Before we begin, Apple has provided some sample images to help us get started quickly with creating our 3D model. We can also use these images as a guide to understanding how our pictures should look like.
If you would like to start by taking your own pictures, you can read up on Using the CaptureSample App section below.
For this article, I will be using the Nike Airforce 1 images Apple provided. You are free to use any image you like.
Now that we have downloaded the sample code from the link above, we can now run the CaptureSample App on our iPhone (if you are having difficulties figuring that out, check out this video).
This sample code app will help us take clear images that convey our object’s depth and gravity for the 3D model by summarizing some of the best practice recommendations for getting a decent capture and approving a photo with a green checkmark.
Depending on the object, 20 to 200 images should be enough to get a good 3D model. You can also use the built-in camera app on your iPhone to take the images. All you need to do is make sure your object is exposed to enough light and is placed on a dark cloth or an uncluttered background. For more information on taking good images, you can read this article by Apple.
Now that we have taken a photograph of all angles of the object, we now need to get the pictures over to our MacBook where the magic happens. To access the photographs taken from the CaptureSample app, navigate to the file app on your iPhone, make sure you are “On My iPhone”, click on the
CaptureSample folder, then the
Captures folder, and you should see the folder for the images you just took.
Now that we have the folders with the pictures on our MacBook, It is time to bring them into the HelloPhotogrammetry App to make a 3D model.
When you launch the program, the first thing you need to do is click on the top-level project and make sure your team is set, or else you will get an error when attempting to execute the program.
Now that you have that done, you can now make your way to the file ‘main’
Scroll to the bottom of the file
main, and you should see these lines of code
Inside the HelloPhotogrammetry.main() function is where you will be passing in an array of strings that consist of the parameters needed to run the program successfully. The string arguments that we will be passing in are:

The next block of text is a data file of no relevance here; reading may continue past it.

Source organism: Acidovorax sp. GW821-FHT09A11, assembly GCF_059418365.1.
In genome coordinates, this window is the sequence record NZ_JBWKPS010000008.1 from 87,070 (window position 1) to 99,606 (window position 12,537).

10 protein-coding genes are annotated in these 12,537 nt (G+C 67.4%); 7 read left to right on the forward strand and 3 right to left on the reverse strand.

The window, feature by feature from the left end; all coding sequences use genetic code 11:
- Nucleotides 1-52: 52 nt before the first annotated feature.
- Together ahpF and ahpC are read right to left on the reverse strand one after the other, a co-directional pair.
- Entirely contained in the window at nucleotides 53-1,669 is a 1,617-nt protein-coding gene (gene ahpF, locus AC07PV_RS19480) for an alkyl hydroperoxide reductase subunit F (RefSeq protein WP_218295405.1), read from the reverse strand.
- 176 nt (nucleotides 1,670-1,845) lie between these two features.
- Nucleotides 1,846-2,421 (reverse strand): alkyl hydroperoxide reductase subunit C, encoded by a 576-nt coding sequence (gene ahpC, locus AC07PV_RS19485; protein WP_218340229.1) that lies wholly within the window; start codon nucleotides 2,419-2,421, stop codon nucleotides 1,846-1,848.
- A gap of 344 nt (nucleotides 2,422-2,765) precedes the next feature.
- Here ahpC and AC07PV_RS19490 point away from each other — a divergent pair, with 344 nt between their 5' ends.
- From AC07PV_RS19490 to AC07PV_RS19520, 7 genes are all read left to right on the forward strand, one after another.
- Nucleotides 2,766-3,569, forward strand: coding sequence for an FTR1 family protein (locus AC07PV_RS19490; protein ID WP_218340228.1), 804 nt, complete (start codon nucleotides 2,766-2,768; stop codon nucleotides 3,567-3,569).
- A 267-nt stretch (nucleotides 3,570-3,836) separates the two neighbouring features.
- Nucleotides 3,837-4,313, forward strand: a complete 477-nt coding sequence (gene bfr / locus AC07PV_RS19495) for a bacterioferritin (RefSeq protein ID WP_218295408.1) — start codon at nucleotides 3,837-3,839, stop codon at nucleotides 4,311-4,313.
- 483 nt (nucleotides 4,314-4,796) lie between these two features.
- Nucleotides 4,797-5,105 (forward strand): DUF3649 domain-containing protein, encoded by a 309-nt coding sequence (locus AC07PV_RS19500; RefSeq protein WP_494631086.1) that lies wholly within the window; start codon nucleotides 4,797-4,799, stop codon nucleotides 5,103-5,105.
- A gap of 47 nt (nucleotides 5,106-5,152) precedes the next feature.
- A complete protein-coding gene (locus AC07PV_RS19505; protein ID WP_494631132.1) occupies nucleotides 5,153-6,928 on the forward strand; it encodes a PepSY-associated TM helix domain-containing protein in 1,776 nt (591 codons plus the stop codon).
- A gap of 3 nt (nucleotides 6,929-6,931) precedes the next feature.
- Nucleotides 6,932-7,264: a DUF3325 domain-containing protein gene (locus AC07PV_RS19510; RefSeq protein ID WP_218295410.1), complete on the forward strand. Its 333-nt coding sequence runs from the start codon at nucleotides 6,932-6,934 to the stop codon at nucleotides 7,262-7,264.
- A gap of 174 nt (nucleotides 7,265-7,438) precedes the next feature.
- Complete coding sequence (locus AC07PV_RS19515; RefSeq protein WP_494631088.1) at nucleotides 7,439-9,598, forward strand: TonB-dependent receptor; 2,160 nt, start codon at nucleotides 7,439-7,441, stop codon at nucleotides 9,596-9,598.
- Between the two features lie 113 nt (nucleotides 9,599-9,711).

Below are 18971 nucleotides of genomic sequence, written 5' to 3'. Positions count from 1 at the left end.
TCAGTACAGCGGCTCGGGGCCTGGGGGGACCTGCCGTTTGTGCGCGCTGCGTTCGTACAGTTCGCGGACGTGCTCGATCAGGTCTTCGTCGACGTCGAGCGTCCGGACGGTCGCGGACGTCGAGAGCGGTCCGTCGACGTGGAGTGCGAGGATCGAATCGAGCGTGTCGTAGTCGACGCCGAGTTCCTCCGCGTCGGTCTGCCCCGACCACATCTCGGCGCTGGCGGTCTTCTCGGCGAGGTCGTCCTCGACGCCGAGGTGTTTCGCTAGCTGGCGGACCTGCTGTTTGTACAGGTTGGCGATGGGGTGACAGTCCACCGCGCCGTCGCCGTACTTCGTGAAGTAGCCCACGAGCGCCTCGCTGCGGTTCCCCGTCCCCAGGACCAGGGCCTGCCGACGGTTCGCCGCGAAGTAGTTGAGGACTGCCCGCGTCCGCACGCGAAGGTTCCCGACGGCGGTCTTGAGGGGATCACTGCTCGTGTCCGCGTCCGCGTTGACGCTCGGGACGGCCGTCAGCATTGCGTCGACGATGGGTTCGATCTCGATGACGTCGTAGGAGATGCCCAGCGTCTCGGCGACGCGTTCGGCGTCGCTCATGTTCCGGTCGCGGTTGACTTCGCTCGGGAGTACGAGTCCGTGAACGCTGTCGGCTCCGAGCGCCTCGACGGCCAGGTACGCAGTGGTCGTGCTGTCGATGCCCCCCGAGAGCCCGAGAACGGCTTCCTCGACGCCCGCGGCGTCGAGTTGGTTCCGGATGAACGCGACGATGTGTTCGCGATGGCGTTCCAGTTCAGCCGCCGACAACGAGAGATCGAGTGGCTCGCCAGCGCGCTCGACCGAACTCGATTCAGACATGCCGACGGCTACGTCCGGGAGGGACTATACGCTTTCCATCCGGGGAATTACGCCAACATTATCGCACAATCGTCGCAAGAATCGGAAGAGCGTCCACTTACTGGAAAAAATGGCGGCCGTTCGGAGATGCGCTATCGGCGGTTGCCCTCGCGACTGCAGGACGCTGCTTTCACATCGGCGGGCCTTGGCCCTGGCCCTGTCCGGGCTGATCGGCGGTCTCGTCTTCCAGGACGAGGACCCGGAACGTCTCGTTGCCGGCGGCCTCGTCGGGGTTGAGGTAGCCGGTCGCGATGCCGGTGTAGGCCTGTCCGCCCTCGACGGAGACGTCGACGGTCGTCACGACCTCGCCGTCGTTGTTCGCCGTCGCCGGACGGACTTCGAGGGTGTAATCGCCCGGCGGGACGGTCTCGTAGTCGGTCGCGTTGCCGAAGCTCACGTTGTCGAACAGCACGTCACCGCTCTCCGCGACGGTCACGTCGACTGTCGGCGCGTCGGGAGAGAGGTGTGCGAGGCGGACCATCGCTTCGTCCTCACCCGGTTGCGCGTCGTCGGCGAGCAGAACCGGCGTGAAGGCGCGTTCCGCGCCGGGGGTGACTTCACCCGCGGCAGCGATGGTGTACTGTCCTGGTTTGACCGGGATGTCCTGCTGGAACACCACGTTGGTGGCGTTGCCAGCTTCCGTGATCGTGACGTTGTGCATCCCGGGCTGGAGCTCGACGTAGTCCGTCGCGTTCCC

- Input folder: The local input folder of images you will be converting.
- Output folder: The full path to a USDZ output file for the 3D model.
- Detail: The detail of the output model in terms of mesh size and texture size. Available detail options include preview, reduced, medium, full, and raw.
- Sample ordering: Setting to sequential may speed up computation if images are captured in a spatially sequential pattern. Available sample ordering options include unordered and sequential.
- Feature sensitivity: Set to high if the scanned object does not contain a lot of discernible structures, edges, or textures. Available feature sensitivity options include normal and high.
After understanding what the string parameters are, you can now complete the function.
Note: The program will automatically create the output folder provided.
We can now run the program and the magic of converting your images to a 3D model will begin. This may take a few minutes, depending on the specification of your MacBook, the number of images you took, and the specified detail you placed.
When it is done you should see a text in the output terminal saying:
You can now access your 3D model in the output folder you specified in the “HelloPhotogrammetry.main” function. In my case, I will be finding my 3D model in “
Here is a gif of my wonderful 3D model.
Now that you have learned how to create a 3D model using the Photogrammetry and Object Capture API on the MacBook, you can now integrate the sample code apps with your own personal app. Have fun!